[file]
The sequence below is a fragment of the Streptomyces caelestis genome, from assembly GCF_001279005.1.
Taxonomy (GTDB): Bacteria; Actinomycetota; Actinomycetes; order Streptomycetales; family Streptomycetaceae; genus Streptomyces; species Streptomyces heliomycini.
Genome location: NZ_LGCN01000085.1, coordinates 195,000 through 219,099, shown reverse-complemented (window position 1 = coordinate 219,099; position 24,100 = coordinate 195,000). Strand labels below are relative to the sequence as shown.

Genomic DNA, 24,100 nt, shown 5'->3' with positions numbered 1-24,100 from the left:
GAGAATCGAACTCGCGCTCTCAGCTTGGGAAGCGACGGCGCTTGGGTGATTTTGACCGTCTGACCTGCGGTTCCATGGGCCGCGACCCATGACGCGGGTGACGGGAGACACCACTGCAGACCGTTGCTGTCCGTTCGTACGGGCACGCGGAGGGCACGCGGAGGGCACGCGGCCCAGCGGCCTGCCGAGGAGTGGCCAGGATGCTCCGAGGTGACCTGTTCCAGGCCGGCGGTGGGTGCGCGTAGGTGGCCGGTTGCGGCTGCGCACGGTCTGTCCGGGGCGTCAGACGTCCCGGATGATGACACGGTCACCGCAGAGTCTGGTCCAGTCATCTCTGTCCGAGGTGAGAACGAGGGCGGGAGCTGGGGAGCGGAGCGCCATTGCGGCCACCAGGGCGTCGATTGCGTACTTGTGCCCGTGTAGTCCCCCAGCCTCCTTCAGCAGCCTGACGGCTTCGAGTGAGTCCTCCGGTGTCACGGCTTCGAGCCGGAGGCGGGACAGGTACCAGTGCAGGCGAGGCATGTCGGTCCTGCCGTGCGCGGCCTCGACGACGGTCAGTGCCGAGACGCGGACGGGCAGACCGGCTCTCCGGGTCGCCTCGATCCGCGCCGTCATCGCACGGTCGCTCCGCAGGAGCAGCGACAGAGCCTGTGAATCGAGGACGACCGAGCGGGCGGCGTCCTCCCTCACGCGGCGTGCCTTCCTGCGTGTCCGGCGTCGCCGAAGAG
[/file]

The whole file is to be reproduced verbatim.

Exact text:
The sequence below is a fragment of the Streptomyces caelestis genome, from assembly GCF_001279005.1.
Taxonomy (GTDB): Bacteria; Actinomycetota; Actinomycetes; order Streptomycetales; family Streptomycetaceae; genus Streptomyces; species Streptomyces heliomycini.
Genome location: NZ_LGCN01000085.1, coordinates 195,000 through 219,099, shown reverse-complemented (window position 1 = coordinate 219,099; position 24,100 = coordinate 195,000). Strand labels below are relative to the sequence as shown.

Genomic DNA, 24,100 nt, shown 5'->3' with positions numbered 1-24,100 from the left:
GAGAATCGAACTCGCGCTCTCAGCTTGGGAAGCGACGGCGCTTGGGTGATTTTGACCGTCTGACCTGCGGTTCCATGGGCCGCGACCCATGACGCGGGTGACGGGAGACACCACTGCAGACCGTTGCTGTCCGTTCGTACGGGCACGCGGAGGGCACGCGGAGGGCACGCGGCCCAGCGGCCTGCCGAGGAGTGGCCAGGATGCTCCGAGGTGACCTGTTCCAGGCCGGCGGTGGGTGCGCGTAGGTGGCCGGTTGCGGCTGCGCACGGTCTGTCCGGGGCGTCAGACGTCCCGGATGATGACACGGTCACCGCAGAGTCTGGTCCAGTCATCTCTGTCCGAGGTGAGAACGAGGGCGGGAGCTGGGGAGCGGAGCGCCATTGCGGCCACCAGGGCGTCGATTGCGTACTTGTGCCCGTGTAGTCCCCCAGCCTCCTTCAGCAGCCTGACGGCTTCGAGTGAGTCCTCCGGTGTCACGGCTTCGAGCCGGAGGCGGGACAGGTACCAGTGCAGGCGAGGCATGTCGGTCCTGCCGTGCGCGGCCTCGACGACGGTCAGTGCCGAGACGCGGACGGGCAGACCGGCTCTCCGGGTCGCCTCGATCCGCGCCGTCATCGCACGGTCGCTCCGCAGGAGCAGCGACAGAGCCTGTGAATCGAGGACGACCGAGCGGGCGGCGTCCTCCCTCACGCGGCGTGCCTTCCTGCGTGTCCGGCGTCGCCGAAGAG